Implementing a technology system for the first time can be overwhelming. The decision to utilize single-use technology in biomanufacturing operations comes with an often-overlooked issue – the training of personnel.
The introduction of new technology can create a gap in skillsets for manufacturing, quality and support personnel. This poses threats to the application of current Good Manufacturing Practice (cGMP) in your manufacturing operation. To ease the process and understand the scope of single-use system staff training, there are several core steps.
Find and fill the gaps
Single-use Systems (SUS) and disposable components have unique requirements related to inspection, assembly and operation – all of which must be reflected in personnel training. In fact, it often requires the development of a new set of Standard Operating Procedures (SOPs) and protocols.
Operators must be trained in handling and assembling tube sets and verification of connection integrity to prove system closure. They must also be trained in the set-up of unit operation assemblies and disassembly of components as well as solid waste. Training must be available in the execution of Factory Acceptance Testing (FAT) activities around evaluation of acceptance criteria. It is important to define training and certification frequency, as many operations require rapid change-over for operational flexibility and multi-product manufacturing requirements.
Two "go-to" resources
There are two primary resources for the development of proper training programs. The first is data learned from process development and clinical operations within the manufacturing organization. The information gained through trial-and-error exercises during process development is invaluable for training as well as critical to batch-record development.
The second resource for developing proper training is the programs developed by vendors to support their product lines. Many vendors have developed physical training assets offering training of their specific equipment or similar components in a GMP-like environment to simulate actual manufacturing set-ups and configurations.
Planning around complexity
Single-use systems are generally labour-intensive and require changes to the manufacturing protocols and SOPs that define the baseline for current manufacturing operations. The orchestration of frequent change-overs, new tube set set-up and connections, equipment or skid movement and waste removal must coordinate to meet tight production schedules.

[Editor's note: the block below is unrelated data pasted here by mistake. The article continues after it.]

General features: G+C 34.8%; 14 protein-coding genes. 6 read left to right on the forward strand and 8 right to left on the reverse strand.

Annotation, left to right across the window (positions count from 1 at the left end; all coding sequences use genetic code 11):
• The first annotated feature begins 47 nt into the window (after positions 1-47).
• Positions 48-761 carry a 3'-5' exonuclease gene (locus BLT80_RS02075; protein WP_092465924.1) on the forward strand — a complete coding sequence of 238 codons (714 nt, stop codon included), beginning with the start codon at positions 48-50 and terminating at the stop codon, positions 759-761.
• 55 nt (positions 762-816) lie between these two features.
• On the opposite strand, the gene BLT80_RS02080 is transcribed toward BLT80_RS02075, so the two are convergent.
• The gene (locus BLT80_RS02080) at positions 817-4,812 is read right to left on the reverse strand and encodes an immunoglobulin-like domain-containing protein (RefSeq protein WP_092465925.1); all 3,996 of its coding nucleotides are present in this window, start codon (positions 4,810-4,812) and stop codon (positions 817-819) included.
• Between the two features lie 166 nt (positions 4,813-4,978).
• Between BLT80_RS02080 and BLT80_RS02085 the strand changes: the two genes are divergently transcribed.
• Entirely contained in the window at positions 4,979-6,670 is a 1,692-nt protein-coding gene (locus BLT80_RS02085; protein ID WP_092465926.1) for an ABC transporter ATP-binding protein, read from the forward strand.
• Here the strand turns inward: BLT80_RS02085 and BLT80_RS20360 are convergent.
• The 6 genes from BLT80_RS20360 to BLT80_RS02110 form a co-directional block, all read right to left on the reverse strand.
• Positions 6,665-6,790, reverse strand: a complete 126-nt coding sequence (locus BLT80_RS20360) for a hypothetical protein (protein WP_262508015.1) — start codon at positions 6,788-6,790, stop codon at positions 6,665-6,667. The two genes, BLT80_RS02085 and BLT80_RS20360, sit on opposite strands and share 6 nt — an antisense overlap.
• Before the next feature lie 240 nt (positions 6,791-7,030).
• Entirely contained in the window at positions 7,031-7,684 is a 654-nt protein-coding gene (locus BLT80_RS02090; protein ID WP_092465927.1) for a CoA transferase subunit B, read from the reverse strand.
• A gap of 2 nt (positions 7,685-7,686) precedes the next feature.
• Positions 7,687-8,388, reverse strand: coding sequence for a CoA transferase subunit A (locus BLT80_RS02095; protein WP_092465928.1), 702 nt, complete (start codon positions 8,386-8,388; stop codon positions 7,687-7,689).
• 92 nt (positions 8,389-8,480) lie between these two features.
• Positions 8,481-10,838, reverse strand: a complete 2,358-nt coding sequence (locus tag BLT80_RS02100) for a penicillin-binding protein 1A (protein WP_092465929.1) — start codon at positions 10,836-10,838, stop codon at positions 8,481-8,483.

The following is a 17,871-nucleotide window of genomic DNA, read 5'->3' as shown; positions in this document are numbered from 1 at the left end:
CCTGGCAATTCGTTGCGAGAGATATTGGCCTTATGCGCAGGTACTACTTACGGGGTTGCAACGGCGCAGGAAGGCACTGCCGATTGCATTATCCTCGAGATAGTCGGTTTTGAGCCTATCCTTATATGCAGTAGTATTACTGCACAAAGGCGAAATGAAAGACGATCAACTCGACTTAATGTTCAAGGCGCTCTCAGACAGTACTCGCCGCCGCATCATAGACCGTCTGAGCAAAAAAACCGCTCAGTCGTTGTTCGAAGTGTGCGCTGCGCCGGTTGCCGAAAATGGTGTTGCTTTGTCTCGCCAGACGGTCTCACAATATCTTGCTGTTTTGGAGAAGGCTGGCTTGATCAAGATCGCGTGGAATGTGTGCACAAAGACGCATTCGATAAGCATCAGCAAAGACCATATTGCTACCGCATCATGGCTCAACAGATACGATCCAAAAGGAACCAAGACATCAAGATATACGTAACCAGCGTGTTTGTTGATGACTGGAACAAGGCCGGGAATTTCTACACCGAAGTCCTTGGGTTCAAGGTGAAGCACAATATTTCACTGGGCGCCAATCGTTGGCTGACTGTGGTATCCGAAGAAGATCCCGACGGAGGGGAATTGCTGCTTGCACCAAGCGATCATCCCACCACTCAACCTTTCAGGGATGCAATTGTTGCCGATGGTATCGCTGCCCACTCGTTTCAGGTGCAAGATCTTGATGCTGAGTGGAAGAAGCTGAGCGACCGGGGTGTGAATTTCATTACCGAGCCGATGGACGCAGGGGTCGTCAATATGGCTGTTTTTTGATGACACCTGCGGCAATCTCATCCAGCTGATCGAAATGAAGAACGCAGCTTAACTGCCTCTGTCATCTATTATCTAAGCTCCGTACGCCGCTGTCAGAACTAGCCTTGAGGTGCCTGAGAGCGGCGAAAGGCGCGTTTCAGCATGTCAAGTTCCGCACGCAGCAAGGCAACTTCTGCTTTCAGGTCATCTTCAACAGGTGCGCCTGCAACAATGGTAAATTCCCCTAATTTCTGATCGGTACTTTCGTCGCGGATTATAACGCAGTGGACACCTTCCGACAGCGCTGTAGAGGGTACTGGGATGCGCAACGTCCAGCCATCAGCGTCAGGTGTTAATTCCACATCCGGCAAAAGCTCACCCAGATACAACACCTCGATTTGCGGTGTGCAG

Early execution of a detailed time-and-motion analysis to understand where key procedures, details or sequence-of-operations is a must. This provides a clear picture of the integration of manufacturing, inspection and quality activities and their associated training needs and can give insight to determine the optimal operations head-count.
The ultimate paper trail – documentation
With new technology comes new documentation to support validation efforts. While the audit process for suppliers and vendors will follow typical practices, the creation of detailed sequence-of-operation documents as part of the batch record is unique from traditional SOPs. For example, companies may choose to either have tube sets pre-assembled by a third-party supplier, or fabricate the tube sets internally as part of the manufacturing operation. Regardless of what is chosen, there is importance in how the connection verification is documented and how both the identification of components and a proper set-to-set interface is verified.
Implementing single-use systems into biopharmaceutical manufacturing means there is a need for unique training for operations and quality personnel. Identifying these needs early in the design process will result in a more efficient and effective creation of best-practice requirements. An important takeaway is to never assume that previously learned skillsets will adequately equip personnel for GMP-required operations.